Flash Boys is a typical Lewis treatment in that the author takes a main theme and explores it through a lot of institutional details and several interlocking human stories. In this case, the “star” of the book is Brad Katsuyama, a trader at a small investment bank who figured out HFT after finding himself on the wrong side of too many trades. (Interestingly, instead of exploiting what he learned as a trader, Katsuyama left the bank to launch the IEX, a stock exchange that attempts to protect investors against HFT.) Although well written and insightful, this book is not quite as compelling as the best of Lewis’ other work (e.g., Liar’s Poker, Moneyball, The Big Short), perhaps because the subject matter itself is more arcane and inaccessible. Further, there are other volumes, such as Scott Patterson’s Dark Pools, that cover the same topic in a lucid manner. Nevertheless, Flash Boys is a solid effort and will be an eye-opening experience for readers who already think they know how stock markets function.
“Flash Boys: A Wall Street Revolt” by Michael Lewis is both an infuriating and uplifting true story about the U.S. stock market corruption in the twenty-first century and a handful of extraordinary individuals who, instead of benefiting from the rigged system like everyone else on the Wall Street, are willing to go to war to fix it. Inspired by an obscure trial of Russian computer programmer Sergey Aleynikov who worked for Goldman Sachs, Lewis investigates the shadiest corners of the U.S. financial world - a secret fiber-optic cable route, high-frequency trading, front-running and dark pools - all the while weaving an inspiring tale of brilliance, dedication and morality.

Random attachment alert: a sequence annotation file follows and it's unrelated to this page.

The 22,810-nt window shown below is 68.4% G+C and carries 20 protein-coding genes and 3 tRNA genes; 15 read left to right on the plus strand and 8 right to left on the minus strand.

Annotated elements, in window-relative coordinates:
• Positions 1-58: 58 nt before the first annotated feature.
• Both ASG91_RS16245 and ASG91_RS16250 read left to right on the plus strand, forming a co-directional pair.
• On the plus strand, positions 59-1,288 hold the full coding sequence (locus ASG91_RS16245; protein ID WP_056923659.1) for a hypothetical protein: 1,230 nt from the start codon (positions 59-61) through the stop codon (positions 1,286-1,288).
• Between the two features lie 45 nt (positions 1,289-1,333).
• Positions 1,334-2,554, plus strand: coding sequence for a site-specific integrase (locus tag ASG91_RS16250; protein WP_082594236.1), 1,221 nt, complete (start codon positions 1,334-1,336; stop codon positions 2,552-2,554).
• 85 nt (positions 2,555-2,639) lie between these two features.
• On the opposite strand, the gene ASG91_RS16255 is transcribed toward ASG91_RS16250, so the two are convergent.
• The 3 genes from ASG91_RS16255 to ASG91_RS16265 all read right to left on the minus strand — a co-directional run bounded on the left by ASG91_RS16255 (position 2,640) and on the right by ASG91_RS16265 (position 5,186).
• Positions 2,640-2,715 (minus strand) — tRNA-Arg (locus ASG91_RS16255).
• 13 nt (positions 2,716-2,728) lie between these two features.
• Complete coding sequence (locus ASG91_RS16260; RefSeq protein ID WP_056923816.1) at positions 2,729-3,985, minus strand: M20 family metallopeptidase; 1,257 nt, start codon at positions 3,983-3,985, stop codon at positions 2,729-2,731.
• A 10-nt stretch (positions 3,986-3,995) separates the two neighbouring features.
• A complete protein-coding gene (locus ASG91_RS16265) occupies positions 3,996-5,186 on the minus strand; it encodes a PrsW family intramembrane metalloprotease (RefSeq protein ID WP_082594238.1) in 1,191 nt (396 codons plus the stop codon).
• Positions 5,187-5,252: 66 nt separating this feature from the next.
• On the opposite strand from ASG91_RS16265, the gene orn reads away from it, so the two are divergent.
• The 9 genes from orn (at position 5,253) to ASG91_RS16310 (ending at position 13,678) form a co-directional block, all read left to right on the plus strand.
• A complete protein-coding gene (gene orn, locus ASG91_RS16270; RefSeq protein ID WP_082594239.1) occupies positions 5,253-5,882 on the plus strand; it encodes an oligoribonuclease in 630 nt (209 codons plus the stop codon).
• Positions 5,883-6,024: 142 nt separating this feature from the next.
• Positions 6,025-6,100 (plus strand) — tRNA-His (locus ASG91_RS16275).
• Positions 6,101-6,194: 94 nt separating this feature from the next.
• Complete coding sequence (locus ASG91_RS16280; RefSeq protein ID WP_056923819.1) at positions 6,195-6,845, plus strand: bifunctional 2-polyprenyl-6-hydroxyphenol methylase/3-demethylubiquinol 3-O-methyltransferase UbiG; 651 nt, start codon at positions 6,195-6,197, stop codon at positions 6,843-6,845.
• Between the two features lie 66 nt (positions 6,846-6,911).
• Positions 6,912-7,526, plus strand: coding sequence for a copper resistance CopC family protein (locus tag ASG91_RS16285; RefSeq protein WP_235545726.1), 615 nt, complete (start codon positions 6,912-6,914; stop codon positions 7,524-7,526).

The importance of the “Flash Boys” cannot be emphasized enough as Lewis sheds some light on the issues of the U.S. financial world that are affecting millions of people but have been known and understood by only a few. What is more, the author not only points out the problem and the culprit but he also offers an effective solution and a glimpse to a promising future.
Concepts discussed in the “Flash Boys” are technical and quite complex; however, Lewis explains most of the things very clearly and uses a lot of illustrative examples so that even the readers without any previous knowledge of or interest in the stock market (yup, that’s me!) can understand and appreciate the book.
Who would have thought that a business book can also be quite entertaining and full of colorful characters? The protagonists in “Flash Boys” are nothing short of the Avengers: each of them is a genius in his own way and all together they make one heck of a team. Thanks to Lewis’s skillful narration, the characters seem genuine and easily relatable, and their stories are personal and very engaging (I especially loved the chapters on Aleynikov).
COULD BE BETTER:
1) Too long.
Although “Flash Boys” is an engaging read and its message is extremely important, it clearly has too many pages as the second half of the book is a little bit repetitive and the story starts to drag.
Sometimes I would be confident that I got the concept right, and then a couple of pages later the author would use different words to describe the same thing throwing me off completely. Admittedly, the subject is complex; thus, reading “Flash Boys” requires your full attention to keep all the facts straight.
3) Disappointing epilogue.
It’s a shame to end such an important story with such a weak and vague epilogue. It is neither a satisfying summary nor a clear future direction; it’s not even a worthy chapter on its own, let alone a proper ending of the book. If you have a chance, read “Flash Boys” in a paperback because the paperback edition, unlike the hardcover, has a GREAT afterword that shows the impact this book had after its publication. Honestly, the afterword makes the whole book better.
VERDICT: 3.5 out of 5
“Flash Boys: A Wall Street Revolt” by Michael Lewis is a game-changing business book containing engaging stories and compelling characters. Despite the complexity of the subject, most of the concepts are well-explained (though it could have been done in less pages) and the new afterword in the paperback edition more than makes up for the vague and unsatisfying epilogue.